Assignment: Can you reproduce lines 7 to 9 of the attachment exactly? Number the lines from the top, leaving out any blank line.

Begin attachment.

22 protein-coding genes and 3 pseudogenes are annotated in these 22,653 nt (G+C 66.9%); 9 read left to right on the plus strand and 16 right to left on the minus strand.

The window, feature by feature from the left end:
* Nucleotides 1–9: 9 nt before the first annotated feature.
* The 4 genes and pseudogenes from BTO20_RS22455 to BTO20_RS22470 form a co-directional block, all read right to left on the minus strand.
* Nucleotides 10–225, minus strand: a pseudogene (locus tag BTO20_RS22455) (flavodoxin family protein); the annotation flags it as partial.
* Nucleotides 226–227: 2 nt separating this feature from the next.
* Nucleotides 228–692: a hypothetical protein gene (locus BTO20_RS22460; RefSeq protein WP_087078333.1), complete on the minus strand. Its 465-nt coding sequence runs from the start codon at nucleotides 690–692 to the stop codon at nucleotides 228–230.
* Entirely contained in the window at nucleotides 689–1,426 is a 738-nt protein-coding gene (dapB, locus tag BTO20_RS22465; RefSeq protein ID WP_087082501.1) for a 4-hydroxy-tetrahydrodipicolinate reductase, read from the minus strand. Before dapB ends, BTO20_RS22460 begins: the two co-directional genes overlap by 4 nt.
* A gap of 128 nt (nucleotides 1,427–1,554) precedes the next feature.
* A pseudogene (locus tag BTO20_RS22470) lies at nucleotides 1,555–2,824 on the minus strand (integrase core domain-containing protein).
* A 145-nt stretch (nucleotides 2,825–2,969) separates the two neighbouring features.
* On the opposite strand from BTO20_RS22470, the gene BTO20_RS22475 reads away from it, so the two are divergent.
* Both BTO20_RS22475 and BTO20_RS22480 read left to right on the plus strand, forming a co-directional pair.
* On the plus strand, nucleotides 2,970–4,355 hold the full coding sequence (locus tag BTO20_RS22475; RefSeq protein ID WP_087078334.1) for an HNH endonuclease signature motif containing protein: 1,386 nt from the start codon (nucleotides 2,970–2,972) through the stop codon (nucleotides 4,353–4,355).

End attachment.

* Nucleotides 228–692: a hypothetical protein gene (locus BTO20_RS22460; RefSeq protein WP_087078333.1), complete on the minus strand. Its 465-nt coding sequence runs from the start codon at nucleotides 690–692 to the stop codon at nucleotides 228–230.
* Entirely contained in the window at nucleotides 689–1,426 is a 738-nt protein-coding gene (dapB, locus tag BTO20_RS22465; RefSeq protein ID WP_087082501.1) for a 4-hydroxy-tetrahydrodipicolinate reductase, read from the minus strand. Before dapB ends, BTO20_RS22460 begins: the two co-directional genes overlap by 4 nt.
* A gap of 128 nt (nucleotides 1,427–1,554) precedes the next feature.